Saturday, 14 September 2019

Vodafone: Creating Europe's Largest Tower Company

Earlier this year Vodafone unveiled plans to spin off or float its telecom tower business, a company that would be valued at up to £18 billion and rocket into the FTSE 100.

The new standalone business, called TowerCo, will own Europe’s largest tower portfolio, comprising approximately 61,700 towers across 10 countries, with 75% of these sites in the major markets of Germany, Italy, Spain and the UK. Total towers comprise 19,300 in Germany, 11,000 in Italy, 9,700 in Spain (adjusted for the sharing deal with Orange), 6,600 in the UK (representing 50% of total UK towers, consistent with Vodafone’s ownership of Cornerstone, the 50:50 joint venture company that owns and manages its passive infrastructure) and 15,100 in Other Europe (excluding VodafoneZiggo). The masts provide mobile coverage across each country allowing phone owners to make and receive calls and use data to access apps and websites. Income comes from leasing space on each mast to rivals offering their own mobile phone networks.


The business is estimated to generate about €1.7bn in revenues and €900m profits, leading analysts to value the business at between €15bn and €20bn, based on valuations of other mast businesses.


The deal would also allow Vodafone to focus on selling broadband and developing 5G services. TowerCo would allow rival telecom companies to share infrastructure, a move that will please City planners and environmentalists worried about the growth of the masts. The new company should be operational by May 2020. 

According to Nick Read, Vodafone’s chief executive:

“We are now creating Europe’s largest tower company. Given the scale and quality of our infrastructure we believe there is a substantial opportunity to unlock value for shareholders.”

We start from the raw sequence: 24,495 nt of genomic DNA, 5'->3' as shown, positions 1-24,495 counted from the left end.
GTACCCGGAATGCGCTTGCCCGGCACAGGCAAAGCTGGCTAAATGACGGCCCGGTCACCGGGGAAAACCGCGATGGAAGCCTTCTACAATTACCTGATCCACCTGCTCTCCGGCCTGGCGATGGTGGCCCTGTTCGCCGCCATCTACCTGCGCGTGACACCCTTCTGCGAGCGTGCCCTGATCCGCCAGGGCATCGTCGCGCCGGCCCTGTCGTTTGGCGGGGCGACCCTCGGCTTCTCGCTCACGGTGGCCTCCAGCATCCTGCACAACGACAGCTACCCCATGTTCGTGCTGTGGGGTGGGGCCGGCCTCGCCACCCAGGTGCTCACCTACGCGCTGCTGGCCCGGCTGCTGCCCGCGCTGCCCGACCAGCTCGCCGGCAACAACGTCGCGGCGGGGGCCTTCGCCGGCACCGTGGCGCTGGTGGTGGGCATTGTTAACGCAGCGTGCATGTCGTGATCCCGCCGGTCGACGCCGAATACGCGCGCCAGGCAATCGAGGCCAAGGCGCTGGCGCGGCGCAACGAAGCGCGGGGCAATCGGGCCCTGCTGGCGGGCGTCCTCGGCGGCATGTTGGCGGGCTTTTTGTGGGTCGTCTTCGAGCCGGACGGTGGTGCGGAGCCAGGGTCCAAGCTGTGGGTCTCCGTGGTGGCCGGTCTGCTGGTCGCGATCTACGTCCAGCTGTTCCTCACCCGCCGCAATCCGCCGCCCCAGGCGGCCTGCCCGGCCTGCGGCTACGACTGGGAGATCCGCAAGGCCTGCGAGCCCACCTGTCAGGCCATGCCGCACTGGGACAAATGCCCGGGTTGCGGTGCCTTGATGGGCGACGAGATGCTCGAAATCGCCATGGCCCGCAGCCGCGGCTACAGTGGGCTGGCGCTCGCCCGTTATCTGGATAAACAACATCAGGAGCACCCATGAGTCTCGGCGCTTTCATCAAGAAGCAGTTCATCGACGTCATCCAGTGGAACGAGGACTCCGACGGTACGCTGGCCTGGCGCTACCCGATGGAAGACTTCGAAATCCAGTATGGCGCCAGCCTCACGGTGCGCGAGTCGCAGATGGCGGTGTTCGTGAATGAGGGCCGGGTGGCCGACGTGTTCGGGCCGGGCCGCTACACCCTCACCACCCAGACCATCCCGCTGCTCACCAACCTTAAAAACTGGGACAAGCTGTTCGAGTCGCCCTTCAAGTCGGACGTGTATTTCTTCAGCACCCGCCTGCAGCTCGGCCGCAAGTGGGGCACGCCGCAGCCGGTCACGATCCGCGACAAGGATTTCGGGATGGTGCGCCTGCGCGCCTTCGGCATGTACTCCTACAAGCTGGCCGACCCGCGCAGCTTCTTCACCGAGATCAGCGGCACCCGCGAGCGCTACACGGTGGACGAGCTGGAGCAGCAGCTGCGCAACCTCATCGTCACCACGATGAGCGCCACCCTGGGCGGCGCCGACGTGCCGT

Shares in the world’s second largest mobile operator climbed almost 10% as investors relished the prospect of a windfall from a sale or initial public offering of Europe’s largest towers company.

Vodafone intends to use the proceeds from the sale programme to reduce its levels of debt, 
which reached €48bn when the company completed its €18.4bn deal to buy Liberty Global’s German and eastern European cable assets. 

Vodafone has also spent €4bn on 5G spectrum as prices ballooned in auctions in Germany and Italy during the past year. According to George Salmon, equity analyst at Hargreaves Lansdown.

“Yes, Vodafone will lose the profits associated with running the towers, but it will also remove the €200m of annual spending tied up maintaining and expanding the network. So it’s easy to see the logic for the deal, especially since the group’s debts are fairly pressing.”
Vodafone has launched 5G roaming in 55 towns and cities across Italy, Spain, Germany and the UK. However, coverage remains limited, as the company only switched on 5G in Britain in July 2019.

Towers have become a key trading asset for cash-strapped European telecoms companies in Europe, with businesses including Telefónica, Iliad, Altice, Sunrise and BT selling masts.


US and African carriers were quicker to sell their towers than their European peers but the rising value of infrastructure assets has led many networks to consider deals to generate cash for 5G investments. That has given rise to specialist tower businesses including Spain’s Cellnex, which has built a base of 45,000 masts largely via acquisition. 

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